Looking for your next fall book club pick? Look no further than this list of ten thought-provoking, tear-jerking, and original memoirs. Most memoirs are perfect for any book club because of the raw and intimate insights they provide into some of today’s most pressing topics, but each of these titles in particular has a master storyteller at its helm to guide you through perspectives and experiences that are sure to stimulate hour-long discussions. After you choose one of these unforgettable true stories, all that’s left is picking out the wine and cheese.
In this charming and uplifting memoir, Italian book publicist turned bookstore owner Alba Donati describes how her small hillside bookstore became a beloved community center and literary destination. Donati’s plan to open a bookstore in her hometown of Lucignana, a Tuscan village of fewer than two hundred people, seemed like a long shot. But soon the cottage inspired family members, community volunteers, and booklovers worldwide to flock to Donati’s store for one of her fail-safe book recommendations. Perfect for fans of UNDER THE TUSCAN SUN, this memoir is a love letter to books and their readers.
Under the Tuscan Sun meets Diary of a Bookseller in this charming memoir by an Italian poet recounting her experience opening a bookshop in a village in Tuscany.
Alba Donati was used to her hectic life working as a book publicist in Italy—a life that made her happy and allowed her to meet prominent international authors—but she was ready to make a change. One day she decided to return to Lucignana, the small village in the Tuscan hills where she was born. There she opened a tiny but enchanting bookshop in a lovely little cottage on a hill, surrounded by gardens filled with roses and peonies.
With fewer than 200 year-round residents, Alba’s shop seemed unlikely to succeed, but it soon sparked the enthusiasm of book lovers both nearby and across Italy. After surviving a fire and pandemic restrictions, the “Bookshop on the Hill” soon became a refuge and destination for an ever-growing community. The locals took pride in the bookshop—from Alba’s centenarian mother to her childhood friends and the many volunteers who help in the day-to-day running of the shop. And in short time it has become a literary destination, with many devoted readers coming from afar to browse, enjoy a cup of tea, and find comfort in the knowledge that Alba will find the perfect read for them.
Alba’s lifelong love of literature shines on every page of this unique and uplifting book. Formatted as diary entries with delightful lists of the books sold at the shop each day, this inspirational story celebrates reading as well as book lovers and booksellers, the unsung heroes of the literary world.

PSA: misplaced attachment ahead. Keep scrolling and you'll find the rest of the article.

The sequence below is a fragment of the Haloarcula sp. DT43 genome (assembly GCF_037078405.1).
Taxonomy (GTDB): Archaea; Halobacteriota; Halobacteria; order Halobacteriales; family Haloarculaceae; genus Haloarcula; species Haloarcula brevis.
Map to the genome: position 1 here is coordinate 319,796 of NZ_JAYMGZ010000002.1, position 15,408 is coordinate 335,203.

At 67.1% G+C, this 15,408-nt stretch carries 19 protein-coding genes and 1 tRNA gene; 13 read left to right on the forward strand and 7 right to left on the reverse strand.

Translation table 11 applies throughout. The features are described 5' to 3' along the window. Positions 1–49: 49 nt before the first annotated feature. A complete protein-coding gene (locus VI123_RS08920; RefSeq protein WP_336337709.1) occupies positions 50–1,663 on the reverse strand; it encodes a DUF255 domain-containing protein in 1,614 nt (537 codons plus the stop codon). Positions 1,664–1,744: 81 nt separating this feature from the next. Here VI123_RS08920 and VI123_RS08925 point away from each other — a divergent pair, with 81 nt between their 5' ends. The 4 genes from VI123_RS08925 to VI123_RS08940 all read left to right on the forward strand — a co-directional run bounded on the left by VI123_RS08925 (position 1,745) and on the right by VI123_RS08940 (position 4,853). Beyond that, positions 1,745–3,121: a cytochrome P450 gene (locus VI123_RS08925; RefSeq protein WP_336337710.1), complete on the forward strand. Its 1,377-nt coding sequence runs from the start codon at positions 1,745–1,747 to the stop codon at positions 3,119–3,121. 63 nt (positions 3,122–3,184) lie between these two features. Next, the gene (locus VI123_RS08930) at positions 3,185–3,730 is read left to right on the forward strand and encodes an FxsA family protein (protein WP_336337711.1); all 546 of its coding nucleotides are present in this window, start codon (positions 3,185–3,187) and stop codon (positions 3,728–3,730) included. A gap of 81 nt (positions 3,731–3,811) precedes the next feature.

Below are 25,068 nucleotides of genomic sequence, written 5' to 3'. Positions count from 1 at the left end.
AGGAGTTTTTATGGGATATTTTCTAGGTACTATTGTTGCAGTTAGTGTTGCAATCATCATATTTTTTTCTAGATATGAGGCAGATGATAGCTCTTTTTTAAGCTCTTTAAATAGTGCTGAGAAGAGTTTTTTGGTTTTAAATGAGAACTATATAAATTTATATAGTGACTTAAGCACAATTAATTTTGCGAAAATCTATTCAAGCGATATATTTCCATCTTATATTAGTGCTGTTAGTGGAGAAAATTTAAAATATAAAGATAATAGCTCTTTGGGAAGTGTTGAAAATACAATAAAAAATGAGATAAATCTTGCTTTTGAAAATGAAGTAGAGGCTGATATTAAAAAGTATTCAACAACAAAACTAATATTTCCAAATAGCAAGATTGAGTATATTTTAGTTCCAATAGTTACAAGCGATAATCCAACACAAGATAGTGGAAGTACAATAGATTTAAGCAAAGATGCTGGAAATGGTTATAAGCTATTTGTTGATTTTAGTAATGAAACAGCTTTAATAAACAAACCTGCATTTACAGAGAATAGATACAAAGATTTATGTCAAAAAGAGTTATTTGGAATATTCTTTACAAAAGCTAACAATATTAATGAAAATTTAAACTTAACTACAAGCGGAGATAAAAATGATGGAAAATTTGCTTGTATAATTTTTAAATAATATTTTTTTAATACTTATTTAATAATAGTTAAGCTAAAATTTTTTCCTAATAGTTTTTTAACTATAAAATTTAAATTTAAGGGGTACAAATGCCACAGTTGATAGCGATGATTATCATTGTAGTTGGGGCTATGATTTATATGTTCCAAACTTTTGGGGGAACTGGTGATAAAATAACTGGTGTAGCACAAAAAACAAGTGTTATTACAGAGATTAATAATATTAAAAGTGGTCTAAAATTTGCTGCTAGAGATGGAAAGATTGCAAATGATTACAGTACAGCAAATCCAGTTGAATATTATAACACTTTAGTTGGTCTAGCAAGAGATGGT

Jeannie Vanasco loved her father, a man who named her after his daughter from a previous marriage who died. And when he—the man she always viewed as her hero—dies, Vanasco vows to keep her promise to him of writing a book by investigating the mysterious circumstances around the other Jeannie’s death. As Vanasco falls deeper into a manic obsession with the puzzle-like mystery before her, THE GLASS EYE asks, in its own mesmerizing and engrossing way: What kind of answer can ever be enough to recover from such grief?
When award-winning author Beth Nguyen was eight months old, she, her father, sister, grandmother, and uncles all escaped Saigon for America. Her mother did not. Years later, when Beth was nineteen, they finally met again. Now, unfolding through a collection of brief, fragmented visits over the course of years, OWNER OF A LONELY HEART crafts a refugee coming-of-age story that grapples with motherhood, absence, and conditions of estrangement, all through the lens of Beth’s complex relationship with her mother. Aching, joyful, and compassionate, Nguyen’s memoir is a heartrending must-read.
From the award-winning author of Stealing Buddha’s Dinner, a powerful memoir of a mother-daughter relationship fragmented by war and resettlement.
At the end of the Vietnam War, when Beth Nguyen was eight months old, she and her father, sister, grandmother, and uncles fled Saigon for America. Beth’s mother stayed—or was left—behind, and they did not meet again until Beth was nineteen. Over the course of her adult life, she and her mother have spent less than twenty-four hours together.
Owner of a Lonely Heart is a memoir about parenthood, absence, and the condition of being a refugee: the story of Beth’s relationship with her mother. Framed by a handful of visits over the course of many years—sometimes brief, sometimes interrupted, sometimes with her mother alone and sometimes with her sister—Beth tells a coming-of-age story that spans her own Midwestern childhood, her first meeting with her mother, and becoming a parent herself. Vivid and illuminating, Owner of a Lonely Heart is a deeply personal story of family, connection, and belonging: as a daughter, a mother, and as a Vietnamese refugee in America.
In this unflinching portrait of single, working motherhood, Stephanie Land describes the years she spent scraping by while cleaning the houses of America’s upper-middle class. At twenty-eight, Land’s life was forever altered by an unplanned pregnancy. To build a life for her child, Land began working as a housekeeper by day and completing online courses by night. In MAID, she shares the experience of existing—often invisibly—beside her clients’ biggest triumphs while also being witness to their most vulnerable selves. Catch up on this can’t-miss book before Land’s second memoir, CLASS, comes out this November 7.
Poet Safiya Sinclair was raised by her volatile father, a reggae musician and militant observer of a strict Rastafari sect, who crafted everything around protecting her purity from Babylon, the sect’s term for the corrupting influences of the Western world. But as Sinclair embraced the books her mother gave her and the education she received, she found herself on a rebellious and violent collision course with her father’s beliefs. HOW TO SAY BABYLON is a nuanced and lyrical look at one woman’s grappling with the interlocked legacies of patriarchy and colonization.
With echoes of Educated and Born a Crime, How to Say Babylon is the stunning story of the author’s struggle to break free of her rigid Rastafarian upbringing, ruled by her father’s strict patriarchal views and repressive control of her childhood, to find her own voice as a woman and poet.
Throughout her childhood, Safiya Sinclair’s father, a volatile reggae musician and militant adherent to a strict sect of Rastafari, became obsessed with her purity, in particular, with the threat of what Rastas call Babylon, the immoral and corrupting influences of the Western world outside their home. He worried that womanhood would make Safiya and her sisters morally weak and impure, and believed a woman’s highest virtue was her obedience.